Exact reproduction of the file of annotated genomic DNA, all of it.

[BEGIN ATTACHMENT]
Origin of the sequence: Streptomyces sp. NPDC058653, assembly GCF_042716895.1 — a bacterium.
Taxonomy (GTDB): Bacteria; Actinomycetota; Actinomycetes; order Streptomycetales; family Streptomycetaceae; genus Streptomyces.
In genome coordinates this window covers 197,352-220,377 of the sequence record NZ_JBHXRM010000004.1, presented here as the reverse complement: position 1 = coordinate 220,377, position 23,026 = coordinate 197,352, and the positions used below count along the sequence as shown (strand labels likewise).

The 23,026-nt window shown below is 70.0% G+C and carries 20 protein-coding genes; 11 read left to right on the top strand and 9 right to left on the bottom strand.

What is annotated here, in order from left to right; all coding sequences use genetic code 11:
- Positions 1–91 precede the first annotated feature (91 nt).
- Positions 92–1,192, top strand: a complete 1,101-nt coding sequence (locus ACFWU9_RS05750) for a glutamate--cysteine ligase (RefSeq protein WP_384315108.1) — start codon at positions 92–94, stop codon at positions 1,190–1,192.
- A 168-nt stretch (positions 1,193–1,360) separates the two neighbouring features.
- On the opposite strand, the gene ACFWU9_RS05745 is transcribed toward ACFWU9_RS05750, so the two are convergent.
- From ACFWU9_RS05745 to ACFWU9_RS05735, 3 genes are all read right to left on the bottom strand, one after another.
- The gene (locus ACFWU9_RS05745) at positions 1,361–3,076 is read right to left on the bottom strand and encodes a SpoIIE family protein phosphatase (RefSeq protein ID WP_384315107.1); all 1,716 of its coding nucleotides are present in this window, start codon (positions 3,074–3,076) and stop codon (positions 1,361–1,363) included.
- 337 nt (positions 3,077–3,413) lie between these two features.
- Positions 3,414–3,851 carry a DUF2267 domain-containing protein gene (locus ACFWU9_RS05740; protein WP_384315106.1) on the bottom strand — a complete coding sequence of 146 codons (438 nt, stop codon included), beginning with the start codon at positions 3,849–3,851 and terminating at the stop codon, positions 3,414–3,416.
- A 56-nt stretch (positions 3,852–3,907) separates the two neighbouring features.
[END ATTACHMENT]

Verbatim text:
Origin of the sequence: Streptomyces sp. NPDC058653, assembly GCF_042716895.1 — a bacterium.
Taxonomy (GTDB): Bacteria; Actinomycetota; Actinomycetes; order Streptomycetales; family Streptomycetaceae; genus Streptomyces.
In genome coordinates this window covers 197,352-220,377 of the sequence record NZ_JBHXRM010000004.1, presented here as the reverse complement: position 1 = coordinate 220,377, position 23,026 = coordinate 197,352, and the positions used below count along the sequence as shown (strand labels likewise).

The 23,026-nt window shown below is 70.0% G+C and carries 20 protein-coding genes; 11 read left to right on the top strand and 9 right to left on the bottom strand.

What is annotated here, in order from left to right; all coding sequences use genetic code 11:
- Positions 1–91 precede the first annotated feature (91 nt).
- Positions 92–1,192, top strand: a complete 1,101-nt coding sequence (locus ACFWU9_RS05750) for a glutamate--cysteine ligase (RefSeq protein WP_384315108.1) — start codon at positions 92–94, stop codon at positions 1,190–1,192.
- A 168-nt stretch (positions 1,193–1,360) separates the two neighbouring features.
- On the opposite strand, the gene ACFWU9_RS05745 is transcribed toward ACFWU9_RS05750, so the two are convergent.
- From ACFWU9_RS05745 to ACFWU9_RS05735, 3 genes are all read right to left on the bottom strand, one after another.
- The gene (locus ACFWU9_RS05745) at positions 1,361–3,076 is read right to left on the bottom strand and encodes a SpoIIE family protein phosphatase (RefSeq protein ID WP_384315107.1); all 1,716 of its coding nucleotides are present in this window, start codon (positions 3,074–3,076) and stop codon (positions 1,361–1,363) included.
- 337 nt (positions 3,077–3,413) lie between these two features.
- Positions 3,414–3,851 carry a DUF2267 domain-containing protein gene (locus ACFWU9_RS05740; protein WP_384315106.1) on the bottom strand — a complete coding sequence of 146 codons (438 nt, stop codon included), beginning with the start codon at positions 3,849–3,851 and terminating at the stop codon, positions 3,414–3,416.
- A 56-nt stretch (positions 3,852–3,907) separates the two neighbouring features.